EPA Directs More Than $297 Million of Stimulus Funding to Northwest States, Alaska and Tribes
States, tribes get first installment of EPA stimulus funding
Three Northwest states, Alaska, and tribal governments will receive more than $297 million from the U.S. Environmental Protection Agency (EPA) for clean water projects to create jobs and protect communities and the environment. The federal funding is the first installment of EPA funding available to support states and tribes under the American Recovery and Reinvestment Act of 2009, which President Obama signed into law on Feb. 17, 2009.
The individual amounts directed to Alaska, Idaho, Oregon, Washington and tribal governments will be delivered via existing programs: the Clean Water State Revolving Fund (CWSRF), the Drinking Water State Revolving Fund (DWSRF) and the Tribal Clean Water & Drinking Water Set-Aside programs. Alaska will receive $43 million, Idaho will receive $39 million, Oregon will receive $73 million, and Washington will receive $111 million.
In addition, Alaska tribal water infrastructure will receive $27 million. EPA will provide $4.4 million for tribal water infrastructure in the Pacific Northwest.
These funds will supplement existing annual EPA grants to the states. The states use these funds to issue loans for enhancing, upgrading and rebuilding public drinking water systems and public wastewater systems, as well as funding non-point source projects. The new law provides states with additional flexibility in loan terms by requiring that at least 50% of the funding be provided in subsidies such as principal forgiveness or negative interest rates. States and watershed planning organizations will also benefit from the new law through the provision of small planning grants to address specific water quality problems.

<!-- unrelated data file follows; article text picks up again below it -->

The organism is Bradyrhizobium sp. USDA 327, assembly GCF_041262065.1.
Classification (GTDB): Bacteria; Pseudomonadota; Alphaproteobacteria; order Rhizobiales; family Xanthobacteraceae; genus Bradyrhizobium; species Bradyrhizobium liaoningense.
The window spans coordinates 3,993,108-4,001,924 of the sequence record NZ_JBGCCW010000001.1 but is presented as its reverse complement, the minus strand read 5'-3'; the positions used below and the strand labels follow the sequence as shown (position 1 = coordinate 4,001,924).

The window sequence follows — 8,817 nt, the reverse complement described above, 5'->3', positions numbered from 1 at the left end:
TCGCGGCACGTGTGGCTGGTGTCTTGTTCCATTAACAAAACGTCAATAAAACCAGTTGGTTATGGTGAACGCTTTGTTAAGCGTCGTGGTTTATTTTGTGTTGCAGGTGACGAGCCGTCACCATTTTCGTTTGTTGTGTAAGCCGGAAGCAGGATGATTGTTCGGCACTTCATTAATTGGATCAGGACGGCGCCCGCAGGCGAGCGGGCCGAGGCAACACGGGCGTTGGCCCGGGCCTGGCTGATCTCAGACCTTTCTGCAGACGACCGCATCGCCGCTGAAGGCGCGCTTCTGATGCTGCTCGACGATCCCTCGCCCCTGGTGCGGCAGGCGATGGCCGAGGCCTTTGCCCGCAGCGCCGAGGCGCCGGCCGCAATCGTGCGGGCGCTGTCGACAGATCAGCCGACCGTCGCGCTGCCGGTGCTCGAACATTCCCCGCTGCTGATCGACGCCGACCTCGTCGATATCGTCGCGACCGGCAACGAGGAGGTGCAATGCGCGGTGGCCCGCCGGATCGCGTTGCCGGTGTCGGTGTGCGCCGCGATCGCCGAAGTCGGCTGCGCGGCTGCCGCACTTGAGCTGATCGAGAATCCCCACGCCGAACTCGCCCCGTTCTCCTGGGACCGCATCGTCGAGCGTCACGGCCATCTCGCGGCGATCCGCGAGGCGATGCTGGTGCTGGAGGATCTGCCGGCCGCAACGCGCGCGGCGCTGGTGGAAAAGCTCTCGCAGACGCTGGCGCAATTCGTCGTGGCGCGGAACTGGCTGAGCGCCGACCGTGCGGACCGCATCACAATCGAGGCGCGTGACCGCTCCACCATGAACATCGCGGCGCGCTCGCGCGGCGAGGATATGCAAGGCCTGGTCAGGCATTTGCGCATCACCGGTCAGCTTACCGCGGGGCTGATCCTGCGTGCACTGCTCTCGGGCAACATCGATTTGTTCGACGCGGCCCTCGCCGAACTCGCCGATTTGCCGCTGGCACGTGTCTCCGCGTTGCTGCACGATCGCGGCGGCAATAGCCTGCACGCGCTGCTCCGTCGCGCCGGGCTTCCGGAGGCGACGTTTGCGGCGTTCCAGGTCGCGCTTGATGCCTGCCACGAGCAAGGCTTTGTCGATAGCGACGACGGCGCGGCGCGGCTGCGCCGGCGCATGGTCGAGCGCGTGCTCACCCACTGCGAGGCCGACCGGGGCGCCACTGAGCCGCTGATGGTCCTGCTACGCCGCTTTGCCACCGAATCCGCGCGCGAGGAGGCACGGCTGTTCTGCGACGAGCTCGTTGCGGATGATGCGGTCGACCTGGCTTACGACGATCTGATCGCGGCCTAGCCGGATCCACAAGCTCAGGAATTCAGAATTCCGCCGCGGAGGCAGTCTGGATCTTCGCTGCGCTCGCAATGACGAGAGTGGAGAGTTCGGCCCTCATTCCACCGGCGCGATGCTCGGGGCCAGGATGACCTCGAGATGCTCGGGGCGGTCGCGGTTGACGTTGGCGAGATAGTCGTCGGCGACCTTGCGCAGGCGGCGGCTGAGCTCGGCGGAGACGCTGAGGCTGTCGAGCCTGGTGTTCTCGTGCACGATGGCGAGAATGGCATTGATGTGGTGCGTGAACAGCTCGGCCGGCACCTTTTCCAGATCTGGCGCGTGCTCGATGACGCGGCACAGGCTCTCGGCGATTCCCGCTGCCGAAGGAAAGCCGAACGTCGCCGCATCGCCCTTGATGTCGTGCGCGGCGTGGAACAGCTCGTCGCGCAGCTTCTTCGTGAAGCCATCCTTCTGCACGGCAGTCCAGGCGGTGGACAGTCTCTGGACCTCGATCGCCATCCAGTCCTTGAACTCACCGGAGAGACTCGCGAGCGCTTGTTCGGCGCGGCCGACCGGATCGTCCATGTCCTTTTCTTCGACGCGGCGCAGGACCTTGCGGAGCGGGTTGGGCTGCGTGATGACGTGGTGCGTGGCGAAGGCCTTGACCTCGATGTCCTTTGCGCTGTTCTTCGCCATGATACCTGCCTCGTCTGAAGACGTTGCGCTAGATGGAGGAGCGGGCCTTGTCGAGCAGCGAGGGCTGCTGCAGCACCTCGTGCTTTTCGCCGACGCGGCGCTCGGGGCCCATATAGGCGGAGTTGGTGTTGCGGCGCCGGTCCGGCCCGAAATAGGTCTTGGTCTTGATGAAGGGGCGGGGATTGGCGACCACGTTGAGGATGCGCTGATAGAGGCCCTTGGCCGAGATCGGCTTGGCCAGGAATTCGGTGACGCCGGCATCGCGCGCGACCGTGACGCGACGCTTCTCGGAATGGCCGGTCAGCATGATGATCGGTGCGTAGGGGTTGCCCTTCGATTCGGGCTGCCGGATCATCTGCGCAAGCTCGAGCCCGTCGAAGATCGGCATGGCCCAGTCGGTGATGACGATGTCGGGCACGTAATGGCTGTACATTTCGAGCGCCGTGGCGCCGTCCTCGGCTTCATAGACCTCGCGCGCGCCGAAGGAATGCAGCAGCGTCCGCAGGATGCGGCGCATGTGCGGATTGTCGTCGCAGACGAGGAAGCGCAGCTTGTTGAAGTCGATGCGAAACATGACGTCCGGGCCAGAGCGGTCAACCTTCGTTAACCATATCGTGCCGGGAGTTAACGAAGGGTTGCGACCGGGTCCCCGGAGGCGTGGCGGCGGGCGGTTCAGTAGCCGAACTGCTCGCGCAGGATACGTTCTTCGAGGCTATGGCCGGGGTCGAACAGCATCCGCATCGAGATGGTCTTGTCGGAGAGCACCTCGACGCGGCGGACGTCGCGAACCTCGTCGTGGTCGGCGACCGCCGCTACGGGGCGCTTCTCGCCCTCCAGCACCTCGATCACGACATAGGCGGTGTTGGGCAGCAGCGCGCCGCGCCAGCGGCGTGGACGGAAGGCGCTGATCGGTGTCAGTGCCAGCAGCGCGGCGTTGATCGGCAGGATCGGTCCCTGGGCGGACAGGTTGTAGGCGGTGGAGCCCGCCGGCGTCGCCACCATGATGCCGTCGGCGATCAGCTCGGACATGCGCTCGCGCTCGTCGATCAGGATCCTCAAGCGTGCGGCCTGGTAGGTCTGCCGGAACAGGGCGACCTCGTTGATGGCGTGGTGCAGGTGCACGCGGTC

According to Michelle Pirzadeh, EPA’s acting regional administrator in Seattle, the funding will go a long way to help protect Northwest water quality and families that depend on safe drinking water.
“This is great news for our communities and the environment,” said Pirzadeh. “Everyone agrees that safe, clean water is a fundamental building-block of both healthy communities and local economies. States and Tribes will use up to 20% of the funds for water and energy efficiency and other innovative projects. This initiative both makes an important down payment to fix our aging infrastructure and offers workers well-paid, ‘green’ jobs.”v
The states and federal agencies are working to identify the best projects. Opportunities for public comments on each state’s proposed list of projects will occur in the next several weeks. As soon as those are final, EPA will provide the funding. EPA officials expect the funding to flow to the states beginning in April.
Funding for tribal drinking water and wastewater infrastructure occurs in a partnership between EPA, tribes and the Indian Health Service (IHS). EPA’s funding will transfer to IHS, who manages the water-related infrastructure construction for tribes. IHS expects to be able to begin using the funding in April.
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